# At what temperature do quantum effects become significant for a gas

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In summary, by quantum effects becoming important, one means that they begin to significantly affect thermodynamic properties of the gas, such as the magnitude of the second virial coefficient B(T). To calculate things like the thermal de Broglie wavelength, the de Boer parameter, etc., one would need to calculate the interaction energy parameters (R & E).
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Hi, I was wondering how to calculate a rough estimate of the temperature at which quantum effects begin to become important for a gas of interacting particles. Let's say the particles interact via a spherically symmetric potential with an equilibrium distance R and a well-depth E (such as the Lennard-Jones potential). Can I use the mass of the particles and the interaction energy parameters (R & E) to estimate a temperature around which quantum effects become important?

By quantum effects becoming important, I mean they begin to significantly affect thermodynamic properties of the gas, such as the magnitude of the second virial coefficient B(T).

I can calculate things like the thermal de Broglie wavelength, the de Boer parameter, etc., but I was wondering if there was some straightforward way to estimate this. Presumably for rare gas atoms with weaker interactions (Helium) the "quantum temperature" should be larger than that for rare gas atoms with strong interactions (eg, argon).

Thank you - I hope I am clear!

The derivation is not exactly trivial, and it depends on whether your gas consists of bosons or fermions (you get the same general formula but with different constants in front). Interparticle interactions do not really matter too much. You can find it in most statistical physics textbooks. The critical temperature is on the order of

$$\frac{\hbar^2}{2m} n^{2/3}$$,

where n is particle number density. For a typical gas at atmospheric pressure, it's on the order of a few kelvin.

Hm... a very interesting result. I have been calculating interaction parameters for the rare gas atoms. Following Pahl, Calvo, Kocˇi, and Schwerdtfeger (Angew. Chem. Int. Ed. 2008, 47, 8207 –8210), I've calculated the de Boer parameter for the different RG atoms, getting for instance 0.027 for Ar and 0.079 for Neon.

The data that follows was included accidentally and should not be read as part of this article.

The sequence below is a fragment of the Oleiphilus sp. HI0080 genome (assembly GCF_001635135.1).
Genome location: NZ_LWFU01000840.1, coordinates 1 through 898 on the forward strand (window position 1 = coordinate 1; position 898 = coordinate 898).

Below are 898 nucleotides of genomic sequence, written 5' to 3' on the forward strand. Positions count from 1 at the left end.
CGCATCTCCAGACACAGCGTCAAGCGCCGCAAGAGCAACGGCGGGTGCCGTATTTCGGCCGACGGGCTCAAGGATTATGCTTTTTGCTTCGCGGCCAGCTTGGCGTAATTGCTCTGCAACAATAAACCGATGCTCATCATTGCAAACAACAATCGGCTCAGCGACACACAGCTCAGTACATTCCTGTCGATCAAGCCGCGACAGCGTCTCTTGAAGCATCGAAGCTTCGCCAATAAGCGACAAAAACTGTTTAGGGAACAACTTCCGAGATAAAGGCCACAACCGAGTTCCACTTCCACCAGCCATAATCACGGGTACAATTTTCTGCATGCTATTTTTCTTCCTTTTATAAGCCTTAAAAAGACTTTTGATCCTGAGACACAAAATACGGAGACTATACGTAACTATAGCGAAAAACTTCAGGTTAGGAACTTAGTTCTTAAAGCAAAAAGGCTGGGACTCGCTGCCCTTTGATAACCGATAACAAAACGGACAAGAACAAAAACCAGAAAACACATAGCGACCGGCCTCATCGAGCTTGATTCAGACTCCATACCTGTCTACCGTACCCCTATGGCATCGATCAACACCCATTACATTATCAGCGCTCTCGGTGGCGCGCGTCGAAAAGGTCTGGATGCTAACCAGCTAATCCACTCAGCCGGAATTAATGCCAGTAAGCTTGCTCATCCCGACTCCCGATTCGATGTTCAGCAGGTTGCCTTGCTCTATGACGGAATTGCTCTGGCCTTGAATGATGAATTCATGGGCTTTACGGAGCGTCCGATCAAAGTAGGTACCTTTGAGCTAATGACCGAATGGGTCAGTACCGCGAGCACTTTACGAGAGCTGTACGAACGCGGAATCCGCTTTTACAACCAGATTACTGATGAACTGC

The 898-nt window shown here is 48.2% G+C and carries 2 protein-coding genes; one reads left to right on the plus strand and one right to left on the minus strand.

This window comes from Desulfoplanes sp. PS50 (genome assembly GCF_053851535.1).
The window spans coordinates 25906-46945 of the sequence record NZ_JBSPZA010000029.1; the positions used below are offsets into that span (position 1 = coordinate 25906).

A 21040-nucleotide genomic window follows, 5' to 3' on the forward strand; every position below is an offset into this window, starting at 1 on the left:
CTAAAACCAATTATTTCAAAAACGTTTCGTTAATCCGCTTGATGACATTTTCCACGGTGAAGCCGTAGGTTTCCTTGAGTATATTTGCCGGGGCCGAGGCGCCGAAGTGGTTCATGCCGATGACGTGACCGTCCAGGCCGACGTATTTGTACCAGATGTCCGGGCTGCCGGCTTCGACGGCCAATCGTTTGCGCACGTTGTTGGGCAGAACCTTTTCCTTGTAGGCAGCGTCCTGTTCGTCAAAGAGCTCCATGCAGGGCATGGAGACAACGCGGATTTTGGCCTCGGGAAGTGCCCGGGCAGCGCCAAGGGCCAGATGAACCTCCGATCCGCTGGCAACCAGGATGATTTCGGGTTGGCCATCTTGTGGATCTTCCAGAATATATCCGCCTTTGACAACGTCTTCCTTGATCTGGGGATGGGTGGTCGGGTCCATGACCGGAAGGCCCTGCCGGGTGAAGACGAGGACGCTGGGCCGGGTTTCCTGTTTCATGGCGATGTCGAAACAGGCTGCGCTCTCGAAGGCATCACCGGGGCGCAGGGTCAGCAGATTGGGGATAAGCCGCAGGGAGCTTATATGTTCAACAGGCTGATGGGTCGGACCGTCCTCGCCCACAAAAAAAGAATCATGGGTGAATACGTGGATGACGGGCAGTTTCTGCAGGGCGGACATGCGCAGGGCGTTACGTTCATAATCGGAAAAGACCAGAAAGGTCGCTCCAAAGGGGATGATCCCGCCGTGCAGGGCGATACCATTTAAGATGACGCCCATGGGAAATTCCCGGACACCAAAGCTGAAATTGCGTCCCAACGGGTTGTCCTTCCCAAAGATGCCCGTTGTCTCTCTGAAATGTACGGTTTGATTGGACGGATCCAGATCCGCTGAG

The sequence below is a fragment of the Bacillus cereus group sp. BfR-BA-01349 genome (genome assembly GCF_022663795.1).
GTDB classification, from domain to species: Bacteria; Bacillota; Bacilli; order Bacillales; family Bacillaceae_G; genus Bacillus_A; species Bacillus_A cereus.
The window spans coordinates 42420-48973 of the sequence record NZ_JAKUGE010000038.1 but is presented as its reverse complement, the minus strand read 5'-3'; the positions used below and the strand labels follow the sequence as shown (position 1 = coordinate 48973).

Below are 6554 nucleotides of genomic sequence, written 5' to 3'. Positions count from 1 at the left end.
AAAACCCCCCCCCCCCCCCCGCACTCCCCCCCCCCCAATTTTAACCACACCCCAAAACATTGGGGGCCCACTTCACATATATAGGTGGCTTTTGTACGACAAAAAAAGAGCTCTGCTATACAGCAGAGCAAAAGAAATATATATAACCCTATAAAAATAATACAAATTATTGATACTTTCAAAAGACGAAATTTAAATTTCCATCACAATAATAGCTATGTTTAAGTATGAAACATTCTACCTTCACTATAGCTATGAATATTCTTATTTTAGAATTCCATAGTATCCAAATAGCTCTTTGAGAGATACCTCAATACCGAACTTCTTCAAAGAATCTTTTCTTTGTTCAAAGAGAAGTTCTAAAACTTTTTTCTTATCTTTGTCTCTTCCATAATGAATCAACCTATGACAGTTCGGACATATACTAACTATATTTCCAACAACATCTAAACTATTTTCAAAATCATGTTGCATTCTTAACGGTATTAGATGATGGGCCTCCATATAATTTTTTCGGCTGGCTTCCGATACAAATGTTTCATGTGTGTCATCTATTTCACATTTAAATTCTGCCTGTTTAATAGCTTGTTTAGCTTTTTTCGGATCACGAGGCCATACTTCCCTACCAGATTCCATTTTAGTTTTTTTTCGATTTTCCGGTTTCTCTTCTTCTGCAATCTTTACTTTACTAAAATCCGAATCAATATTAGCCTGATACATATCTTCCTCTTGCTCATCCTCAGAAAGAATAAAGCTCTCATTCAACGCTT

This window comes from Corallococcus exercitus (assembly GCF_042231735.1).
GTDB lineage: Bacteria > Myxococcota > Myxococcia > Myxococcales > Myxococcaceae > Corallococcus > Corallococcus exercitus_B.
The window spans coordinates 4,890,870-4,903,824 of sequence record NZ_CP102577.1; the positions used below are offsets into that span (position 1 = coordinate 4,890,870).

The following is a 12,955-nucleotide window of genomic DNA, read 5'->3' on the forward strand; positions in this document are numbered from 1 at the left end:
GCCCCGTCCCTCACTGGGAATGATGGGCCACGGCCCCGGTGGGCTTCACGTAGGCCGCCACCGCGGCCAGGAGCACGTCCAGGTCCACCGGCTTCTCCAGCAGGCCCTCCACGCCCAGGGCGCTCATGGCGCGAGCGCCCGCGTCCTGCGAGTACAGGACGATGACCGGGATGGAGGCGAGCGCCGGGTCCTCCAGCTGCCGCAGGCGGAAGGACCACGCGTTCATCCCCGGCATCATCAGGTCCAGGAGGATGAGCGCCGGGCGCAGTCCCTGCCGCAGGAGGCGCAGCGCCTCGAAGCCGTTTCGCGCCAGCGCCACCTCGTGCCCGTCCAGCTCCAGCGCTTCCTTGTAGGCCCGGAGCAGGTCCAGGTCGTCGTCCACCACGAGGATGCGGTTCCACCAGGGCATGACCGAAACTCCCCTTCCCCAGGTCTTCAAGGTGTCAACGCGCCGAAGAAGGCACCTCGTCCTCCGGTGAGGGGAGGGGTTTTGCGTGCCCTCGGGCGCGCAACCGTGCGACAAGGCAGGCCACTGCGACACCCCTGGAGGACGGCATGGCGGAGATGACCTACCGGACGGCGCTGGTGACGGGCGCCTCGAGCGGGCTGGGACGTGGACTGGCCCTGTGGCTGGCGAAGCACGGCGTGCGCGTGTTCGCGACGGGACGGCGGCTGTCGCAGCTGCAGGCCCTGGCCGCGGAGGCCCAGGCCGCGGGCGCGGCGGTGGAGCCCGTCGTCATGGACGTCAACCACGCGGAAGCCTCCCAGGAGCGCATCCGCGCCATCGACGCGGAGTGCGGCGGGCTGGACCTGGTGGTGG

I am far from an expert but surely there must be some relationship between well depth, width and position and the temperature at which quantum effects begin to become important? Your result tells me there is no difference between the temp for Ar and the temp for He? But there are definite differences between the interaction energies of these atoms...

These quantum effects are present even if the interaction is zero. The dominant effect for fermions, for example, is Pauli exclusion principle. Interactions affect some thermodynamic properties, but I don't think that they significantly change the critical temperature.

Maybe this thread should be moved into the atomic physics subforum. It's a condensed-matter problem. Personally, I'm not an expert on condensed matter.

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## What is the meaning of "quantum effects" in a gas?

Quantum effects refer to the behavior of particles at the atomic and subatomic level, where traditional classical physics does not accurately describe their behavior. These effects can include wave-particle duality, uncertainty principle, and quantum tunneling.

## Why is the temperature of a gas important in determining quantum effects?

The temperature of a gas affects the speed and energy of its particles. At higher temperatures, the particles in a gas have more kinetic energy and move faster, making it more difficult to observe quantum effects.

## At what temperature do quantum effects start to become noticeable in a gas?

The temperature at which quantum effects become noticeable in a gas can vary depending on the specific gas and the experimental conditions. However, in general, these effects become more significant at lower temperatures, typically below 100 Kelvin (or -173.15 degrees Celsius).

## Can quantum effects be observed in all types of gases?

Yes, quantum effects can be observed in all types of gases. However, the effects may be more pronounced in gases with lighter particles, such as hydrogen or helium, due to their lower mass and thus higher level of quantum behavior.

## How do scientists study quantum effects in gases?

Scientists use various experimental techniques, such as cooling gases to very low temperatures, trapping them in magnetic fields, and controlling their interactions with laser beams, to study and observe quantum effects in gases. These techniques allow for precise measurements and manipulation of the gas particles' behavior.

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